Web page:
Dubai: It’s common for any investor to wish being better off holding onto a profitable investment for a tad longer or selling a money-losing asset slightly sooner. While this comes with the ever-present struggle of timing the market, experts also attribute this to what’s called the ‘disposition effect’.
“The ‘disposition effect’ theorises that losses — whether in the stock market, real estate, or other domains — have far more emotional impact on us than equivalent gains,” explained Matthew Griffin, a UK-based behavioural economist. “It’s often linked to an aversion of losses.
“Telling yourself to stop trying to avoid the pain of regret is about as effective as telling yourself not to think about an elephant. But that doesn't mean you're destined to spend your life fighting the disposition effect.”
So investors with such a bias prefer to avoid a loss than to make an equivalent profit. When faced with a choice of avoiding a loss of Dh1,000 or making a profit of Dh1,000, investors with loss aversion bias will prefer not making a loss to making a profit.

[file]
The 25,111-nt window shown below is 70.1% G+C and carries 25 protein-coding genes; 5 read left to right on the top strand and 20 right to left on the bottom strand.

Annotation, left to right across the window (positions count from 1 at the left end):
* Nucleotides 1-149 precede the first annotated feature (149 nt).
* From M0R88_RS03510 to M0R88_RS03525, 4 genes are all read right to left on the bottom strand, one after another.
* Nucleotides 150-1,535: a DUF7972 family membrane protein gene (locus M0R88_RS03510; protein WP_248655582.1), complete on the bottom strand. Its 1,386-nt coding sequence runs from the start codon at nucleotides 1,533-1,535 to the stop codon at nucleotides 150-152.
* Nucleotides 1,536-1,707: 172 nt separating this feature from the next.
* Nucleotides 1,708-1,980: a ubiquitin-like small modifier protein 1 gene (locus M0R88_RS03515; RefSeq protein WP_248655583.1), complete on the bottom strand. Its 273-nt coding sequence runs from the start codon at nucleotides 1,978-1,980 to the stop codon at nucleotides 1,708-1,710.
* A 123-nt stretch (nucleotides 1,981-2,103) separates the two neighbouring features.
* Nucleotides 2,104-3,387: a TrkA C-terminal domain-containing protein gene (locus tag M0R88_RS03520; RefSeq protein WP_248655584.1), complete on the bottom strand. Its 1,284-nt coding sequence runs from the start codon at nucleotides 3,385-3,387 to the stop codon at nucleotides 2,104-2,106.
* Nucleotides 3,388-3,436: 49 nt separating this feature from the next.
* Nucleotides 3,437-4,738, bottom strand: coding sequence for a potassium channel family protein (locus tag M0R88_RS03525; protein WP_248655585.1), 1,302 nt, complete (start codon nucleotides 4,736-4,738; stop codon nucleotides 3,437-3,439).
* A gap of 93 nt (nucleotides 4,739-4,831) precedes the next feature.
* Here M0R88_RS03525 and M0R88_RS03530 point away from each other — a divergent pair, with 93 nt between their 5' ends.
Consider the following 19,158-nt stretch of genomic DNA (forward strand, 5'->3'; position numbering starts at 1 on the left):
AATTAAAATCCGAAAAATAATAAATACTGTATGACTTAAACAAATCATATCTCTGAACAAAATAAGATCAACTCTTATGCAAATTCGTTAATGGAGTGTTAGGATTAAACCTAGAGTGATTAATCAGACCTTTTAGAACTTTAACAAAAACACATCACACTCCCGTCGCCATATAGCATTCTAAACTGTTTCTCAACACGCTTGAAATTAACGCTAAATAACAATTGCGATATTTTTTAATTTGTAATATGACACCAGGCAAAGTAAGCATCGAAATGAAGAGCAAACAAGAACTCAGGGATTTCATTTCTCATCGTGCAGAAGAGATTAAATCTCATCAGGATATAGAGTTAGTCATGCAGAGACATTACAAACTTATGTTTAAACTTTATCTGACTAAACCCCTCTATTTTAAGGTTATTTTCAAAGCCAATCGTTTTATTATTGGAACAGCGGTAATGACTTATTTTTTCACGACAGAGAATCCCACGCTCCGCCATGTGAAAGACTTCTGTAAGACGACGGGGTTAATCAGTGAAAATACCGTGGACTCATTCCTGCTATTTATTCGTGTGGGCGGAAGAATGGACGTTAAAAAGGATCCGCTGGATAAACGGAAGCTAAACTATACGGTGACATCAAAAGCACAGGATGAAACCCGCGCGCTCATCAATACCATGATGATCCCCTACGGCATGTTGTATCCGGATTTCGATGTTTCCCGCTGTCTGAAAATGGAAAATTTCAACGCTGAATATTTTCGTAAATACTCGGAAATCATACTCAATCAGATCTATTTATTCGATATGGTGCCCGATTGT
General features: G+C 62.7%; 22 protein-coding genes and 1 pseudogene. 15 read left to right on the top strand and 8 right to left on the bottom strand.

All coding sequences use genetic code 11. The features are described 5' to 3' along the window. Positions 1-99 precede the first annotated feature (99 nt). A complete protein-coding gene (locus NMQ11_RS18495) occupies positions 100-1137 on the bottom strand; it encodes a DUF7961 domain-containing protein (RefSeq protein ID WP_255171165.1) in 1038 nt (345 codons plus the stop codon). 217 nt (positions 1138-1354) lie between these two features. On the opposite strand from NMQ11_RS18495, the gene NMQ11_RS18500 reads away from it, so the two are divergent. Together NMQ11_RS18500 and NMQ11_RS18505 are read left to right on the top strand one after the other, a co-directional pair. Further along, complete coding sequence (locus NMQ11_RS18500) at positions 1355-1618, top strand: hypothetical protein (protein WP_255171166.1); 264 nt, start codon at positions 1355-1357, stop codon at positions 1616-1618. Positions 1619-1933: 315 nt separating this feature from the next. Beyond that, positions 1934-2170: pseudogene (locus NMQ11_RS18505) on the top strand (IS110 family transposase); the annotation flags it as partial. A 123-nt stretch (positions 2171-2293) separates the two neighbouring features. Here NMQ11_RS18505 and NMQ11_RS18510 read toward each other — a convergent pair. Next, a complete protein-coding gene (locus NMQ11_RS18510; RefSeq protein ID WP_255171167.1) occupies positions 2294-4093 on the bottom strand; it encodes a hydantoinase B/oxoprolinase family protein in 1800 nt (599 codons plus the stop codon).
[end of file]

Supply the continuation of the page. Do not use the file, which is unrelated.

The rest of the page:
Aversion to losses influences money-making mentality
A significant amount of research has been conducted in order to understand how investors process loss and they have found out that most investors have an innate aversion to losses. This causes them to make wrong decisions while investing.
It’s the ‘disposition effect’ or ‘loss aversion bias’ drives a lot of investment decisions. “Investors often become not just emotionally involved with their investments, but also form a psychological attachment. This is the reason that they see a financial loss as a personal failure,” added Griffin.
So while investors should ideally get about the same amount of joy from earning Dh500 as compared to the pain they would get while losing Dh500, studies reveal that that the pain of losing money is actually far greater than the joy of earning money.
‘Disposition effect’ causes irrational investment decisions